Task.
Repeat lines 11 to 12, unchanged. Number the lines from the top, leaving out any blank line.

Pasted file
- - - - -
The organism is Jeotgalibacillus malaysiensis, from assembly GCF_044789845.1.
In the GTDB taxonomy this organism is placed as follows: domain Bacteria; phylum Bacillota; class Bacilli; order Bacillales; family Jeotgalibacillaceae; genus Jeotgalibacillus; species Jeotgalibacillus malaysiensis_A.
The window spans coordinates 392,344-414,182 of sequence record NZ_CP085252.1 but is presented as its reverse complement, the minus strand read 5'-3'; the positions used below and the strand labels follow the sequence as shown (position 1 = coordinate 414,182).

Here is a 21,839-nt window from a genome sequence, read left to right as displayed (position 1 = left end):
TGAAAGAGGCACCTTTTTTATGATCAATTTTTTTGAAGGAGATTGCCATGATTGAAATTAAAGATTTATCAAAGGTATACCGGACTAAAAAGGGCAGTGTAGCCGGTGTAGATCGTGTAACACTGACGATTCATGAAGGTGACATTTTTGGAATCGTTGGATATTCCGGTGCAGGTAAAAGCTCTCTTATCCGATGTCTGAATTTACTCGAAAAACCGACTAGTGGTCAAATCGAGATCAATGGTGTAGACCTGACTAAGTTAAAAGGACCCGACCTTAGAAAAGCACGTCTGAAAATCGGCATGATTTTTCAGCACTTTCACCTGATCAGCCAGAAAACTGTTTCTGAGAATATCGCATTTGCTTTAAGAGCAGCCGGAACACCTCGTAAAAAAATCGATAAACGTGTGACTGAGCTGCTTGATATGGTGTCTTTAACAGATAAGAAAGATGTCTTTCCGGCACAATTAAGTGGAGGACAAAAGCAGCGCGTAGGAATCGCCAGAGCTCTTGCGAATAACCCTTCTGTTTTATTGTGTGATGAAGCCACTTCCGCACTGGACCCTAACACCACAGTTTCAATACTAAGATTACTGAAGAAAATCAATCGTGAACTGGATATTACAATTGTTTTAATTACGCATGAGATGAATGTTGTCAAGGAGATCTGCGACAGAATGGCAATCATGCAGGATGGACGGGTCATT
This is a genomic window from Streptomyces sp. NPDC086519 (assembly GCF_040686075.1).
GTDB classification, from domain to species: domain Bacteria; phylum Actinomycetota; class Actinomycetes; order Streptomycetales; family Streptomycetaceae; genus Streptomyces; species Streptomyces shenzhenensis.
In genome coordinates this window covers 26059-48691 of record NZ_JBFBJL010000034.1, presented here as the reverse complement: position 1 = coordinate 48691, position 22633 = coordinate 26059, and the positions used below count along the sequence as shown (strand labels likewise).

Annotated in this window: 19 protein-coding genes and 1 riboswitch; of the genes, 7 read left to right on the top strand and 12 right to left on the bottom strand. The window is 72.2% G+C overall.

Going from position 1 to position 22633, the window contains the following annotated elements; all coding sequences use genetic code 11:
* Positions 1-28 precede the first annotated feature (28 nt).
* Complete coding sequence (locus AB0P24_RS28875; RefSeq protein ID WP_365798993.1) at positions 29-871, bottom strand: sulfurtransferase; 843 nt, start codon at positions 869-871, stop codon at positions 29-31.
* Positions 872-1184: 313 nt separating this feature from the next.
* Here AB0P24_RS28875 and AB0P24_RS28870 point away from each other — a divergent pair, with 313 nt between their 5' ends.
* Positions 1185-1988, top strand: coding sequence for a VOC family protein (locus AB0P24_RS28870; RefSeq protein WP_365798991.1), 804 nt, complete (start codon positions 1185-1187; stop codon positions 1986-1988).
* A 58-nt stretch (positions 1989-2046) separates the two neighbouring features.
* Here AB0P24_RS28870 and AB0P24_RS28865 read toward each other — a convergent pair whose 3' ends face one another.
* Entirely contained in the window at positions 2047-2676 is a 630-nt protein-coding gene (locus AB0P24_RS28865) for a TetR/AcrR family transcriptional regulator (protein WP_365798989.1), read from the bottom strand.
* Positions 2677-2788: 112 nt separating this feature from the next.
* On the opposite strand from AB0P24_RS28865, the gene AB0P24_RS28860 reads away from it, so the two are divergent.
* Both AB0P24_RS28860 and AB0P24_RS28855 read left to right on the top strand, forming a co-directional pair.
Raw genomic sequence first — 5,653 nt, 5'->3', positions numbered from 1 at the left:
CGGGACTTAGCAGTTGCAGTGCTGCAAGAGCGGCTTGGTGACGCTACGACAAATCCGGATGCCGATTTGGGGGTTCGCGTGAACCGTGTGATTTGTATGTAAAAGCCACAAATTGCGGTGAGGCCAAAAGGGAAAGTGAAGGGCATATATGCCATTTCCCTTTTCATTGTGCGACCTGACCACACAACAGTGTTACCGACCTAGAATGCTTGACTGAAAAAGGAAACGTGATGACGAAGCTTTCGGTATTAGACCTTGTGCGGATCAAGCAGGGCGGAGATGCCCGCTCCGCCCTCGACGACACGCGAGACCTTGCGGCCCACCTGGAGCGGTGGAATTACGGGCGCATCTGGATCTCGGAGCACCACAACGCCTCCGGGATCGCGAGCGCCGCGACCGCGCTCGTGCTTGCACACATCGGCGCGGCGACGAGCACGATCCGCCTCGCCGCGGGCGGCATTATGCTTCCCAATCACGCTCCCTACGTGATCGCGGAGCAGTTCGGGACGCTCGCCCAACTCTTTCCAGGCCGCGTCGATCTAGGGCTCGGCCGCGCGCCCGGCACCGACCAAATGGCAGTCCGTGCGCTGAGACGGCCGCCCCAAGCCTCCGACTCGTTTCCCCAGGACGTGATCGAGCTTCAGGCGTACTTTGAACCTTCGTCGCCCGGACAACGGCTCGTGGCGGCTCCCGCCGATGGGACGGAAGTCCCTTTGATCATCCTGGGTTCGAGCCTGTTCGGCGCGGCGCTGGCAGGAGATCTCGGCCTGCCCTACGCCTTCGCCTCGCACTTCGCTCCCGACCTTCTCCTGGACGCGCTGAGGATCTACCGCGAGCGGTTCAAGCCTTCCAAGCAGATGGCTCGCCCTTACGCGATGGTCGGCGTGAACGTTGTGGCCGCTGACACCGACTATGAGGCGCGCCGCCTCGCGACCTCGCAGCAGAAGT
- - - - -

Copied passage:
* Positions 1-28 precede the first annotated feature (28 nt).
* Complete coding sequence (locus AB0P24_RS28875; RefSeq protein ID WP_365798993.1) at positions 29-871, bottom strand: sulfurtransferase; 843 nt, start codon at positions 869-871, stop codon at positions 29-31.